This Preliminary Final weekend, it’s two teams at opposite ends of the streets, two clubs with a history that burns, old rivals whose hatred for one another is everything but fabricated. Where last year’s contest was a spectacle brimming with possibility, this year’s is an unmissable clash of titans that will be heard in Outer Mongolia. The Tigers should win. Collingwood have nothing to lose.

 

The Tigers thrived as the perennial underdog of 2017. They have been the benchmark of 2018.

 

The identity of the toothless Tiger has been expunged. These Tigers don’t lose at the MCG. They snatch victories where defeat is probable. They draft superstars. They find rough diamonds where other clubs turn a blind eye.

 

As an observer of Tiger calamities in their hundreds, the new reality is a welcome surprise, yet it feels unnatural. The Tigers are not Hawthorn, they’re not Sydney. They’re Richmond. They snatch defeat where loss is impossible, they draft busts and list-cloggers, they trade in washed-up role players who whiten hairs of supporters and fill internet chat boards with incoherent outrage.

 

And yet, Jack Higgins. And yet, Toby Nankervis. My memories are instead of Jarrod Oakley-Nicholls. We lost fans before; we have 100 000 members now. We sacked coaches, captains – Hardwick and Cotchin are good bets to become the longest serving Richmond leadership duo in the club’s storied history.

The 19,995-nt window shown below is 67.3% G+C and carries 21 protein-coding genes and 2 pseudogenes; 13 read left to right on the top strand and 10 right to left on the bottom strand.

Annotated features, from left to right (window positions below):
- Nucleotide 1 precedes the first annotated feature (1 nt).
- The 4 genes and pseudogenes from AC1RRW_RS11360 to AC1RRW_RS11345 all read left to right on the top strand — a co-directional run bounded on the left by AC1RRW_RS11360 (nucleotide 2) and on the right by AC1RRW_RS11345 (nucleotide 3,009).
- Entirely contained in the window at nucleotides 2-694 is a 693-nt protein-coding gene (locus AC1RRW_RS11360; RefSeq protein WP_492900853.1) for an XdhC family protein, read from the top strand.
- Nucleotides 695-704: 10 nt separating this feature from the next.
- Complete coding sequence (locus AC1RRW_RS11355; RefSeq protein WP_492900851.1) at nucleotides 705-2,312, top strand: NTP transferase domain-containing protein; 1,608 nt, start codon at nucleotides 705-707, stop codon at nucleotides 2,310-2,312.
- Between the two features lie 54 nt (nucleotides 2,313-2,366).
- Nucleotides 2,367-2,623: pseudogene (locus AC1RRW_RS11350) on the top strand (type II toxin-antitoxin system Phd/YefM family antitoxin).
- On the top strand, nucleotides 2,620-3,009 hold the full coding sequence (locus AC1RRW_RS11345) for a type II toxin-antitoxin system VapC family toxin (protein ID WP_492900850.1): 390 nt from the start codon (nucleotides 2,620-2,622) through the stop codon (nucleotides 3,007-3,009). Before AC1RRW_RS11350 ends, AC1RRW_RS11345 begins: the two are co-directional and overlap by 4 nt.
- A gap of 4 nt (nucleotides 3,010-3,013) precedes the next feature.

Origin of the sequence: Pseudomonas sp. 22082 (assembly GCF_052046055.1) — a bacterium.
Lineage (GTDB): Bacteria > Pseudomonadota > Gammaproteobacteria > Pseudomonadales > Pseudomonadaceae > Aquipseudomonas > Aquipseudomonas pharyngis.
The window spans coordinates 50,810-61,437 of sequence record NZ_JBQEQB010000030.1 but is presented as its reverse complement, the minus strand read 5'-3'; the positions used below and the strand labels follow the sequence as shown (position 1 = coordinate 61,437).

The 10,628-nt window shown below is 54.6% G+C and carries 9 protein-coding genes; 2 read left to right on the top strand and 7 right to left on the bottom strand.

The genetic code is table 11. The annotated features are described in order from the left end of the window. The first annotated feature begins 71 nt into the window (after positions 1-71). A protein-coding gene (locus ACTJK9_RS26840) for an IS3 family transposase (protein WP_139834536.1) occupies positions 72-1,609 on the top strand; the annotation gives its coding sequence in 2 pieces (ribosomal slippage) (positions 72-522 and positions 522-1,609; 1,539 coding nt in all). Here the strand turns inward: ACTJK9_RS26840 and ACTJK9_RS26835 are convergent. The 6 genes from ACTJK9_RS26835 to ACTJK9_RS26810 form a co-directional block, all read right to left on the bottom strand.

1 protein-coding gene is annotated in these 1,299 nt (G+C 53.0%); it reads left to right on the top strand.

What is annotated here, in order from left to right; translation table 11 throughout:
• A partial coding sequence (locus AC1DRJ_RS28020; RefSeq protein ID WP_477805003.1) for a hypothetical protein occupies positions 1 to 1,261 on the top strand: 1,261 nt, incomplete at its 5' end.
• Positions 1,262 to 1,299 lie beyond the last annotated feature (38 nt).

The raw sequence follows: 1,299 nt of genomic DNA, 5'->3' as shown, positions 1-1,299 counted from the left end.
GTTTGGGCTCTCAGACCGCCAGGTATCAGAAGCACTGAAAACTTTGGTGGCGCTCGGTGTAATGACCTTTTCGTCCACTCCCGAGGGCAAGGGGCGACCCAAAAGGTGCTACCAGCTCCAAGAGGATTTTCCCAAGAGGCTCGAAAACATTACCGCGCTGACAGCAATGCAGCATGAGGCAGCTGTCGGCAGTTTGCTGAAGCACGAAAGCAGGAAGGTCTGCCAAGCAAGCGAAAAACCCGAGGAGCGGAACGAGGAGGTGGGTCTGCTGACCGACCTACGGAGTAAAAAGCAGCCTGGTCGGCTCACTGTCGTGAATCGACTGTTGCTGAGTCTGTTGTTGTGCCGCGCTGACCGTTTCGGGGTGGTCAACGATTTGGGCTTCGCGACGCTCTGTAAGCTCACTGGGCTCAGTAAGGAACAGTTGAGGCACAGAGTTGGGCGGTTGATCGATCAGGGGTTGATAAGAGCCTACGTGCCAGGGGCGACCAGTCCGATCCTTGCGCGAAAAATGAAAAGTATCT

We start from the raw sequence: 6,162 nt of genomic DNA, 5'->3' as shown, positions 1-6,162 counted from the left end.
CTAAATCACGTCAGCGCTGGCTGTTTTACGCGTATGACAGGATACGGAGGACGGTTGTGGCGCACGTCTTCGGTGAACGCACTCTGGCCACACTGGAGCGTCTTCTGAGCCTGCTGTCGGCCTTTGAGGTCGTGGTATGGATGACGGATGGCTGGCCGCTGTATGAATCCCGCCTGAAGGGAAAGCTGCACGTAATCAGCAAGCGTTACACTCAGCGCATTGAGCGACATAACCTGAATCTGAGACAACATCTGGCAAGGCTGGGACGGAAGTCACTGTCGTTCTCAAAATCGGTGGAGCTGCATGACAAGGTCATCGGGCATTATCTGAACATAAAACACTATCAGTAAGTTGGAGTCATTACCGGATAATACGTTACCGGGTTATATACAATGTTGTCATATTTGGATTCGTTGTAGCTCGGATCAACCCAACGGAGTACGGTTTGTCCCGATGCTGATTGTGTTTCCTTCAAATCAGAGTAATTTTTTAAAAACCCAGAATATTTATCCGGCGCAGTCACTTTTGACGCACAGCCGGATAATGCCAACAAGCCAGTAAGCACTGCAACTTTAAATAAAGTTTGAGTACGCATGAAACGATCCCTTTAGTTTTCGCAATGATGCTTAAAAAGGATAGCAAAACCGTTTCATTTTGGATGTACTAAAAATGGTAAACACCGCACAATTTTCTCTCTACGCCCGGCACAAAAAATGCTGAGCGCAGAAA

There are two weeks left in the season, and yet it is still 2011. The Premiership posters of yesteryear are in my hallway yet they’re as relevant now as victories in the 60s.

 

But of course, its Collingwood. It matters not when the game occurs. Like backyard cricket against a brother, what matters most is the win. Though I am unaccustomed to the event, the sense of desperation is as strong as ever.

 

If Richmond tore itself to shreds in the 80s, it was the Magpies who gleefully applied petrol to the remnants of the club and razed it to ashes. Ever since Jack Dyer, since Dan Minogue, there has been an irretrievable hatred between Hoddle Street and Punt Road. It is as football as Teddy Whitten, as Plugger Lockett.

 

It is a Preliminary Final and I don’t quite get it yet. But I am a Tiger; I know Collingwood.

 

So we wait, for the black and white legions of Victoria Park, for the only game that matters.

 

Comments

  1. Joe De Petro says:

    This is footy, Paddy. It will get no better than Friday night, win or lose. This is the two great working-class tribes on the biggest stage. This is not interstate clubs, expansion clubs or even Geelong and Hawthorn fans clapping politely at each other. This is raw, emotional and feral. it’s the real thing.

    Everything else is cheap imitation.

  2. This is such a strange feeling that I had to get advice from a Hawthorn supporter on how to cope with being favourites to win. I can’t wait for Friday night.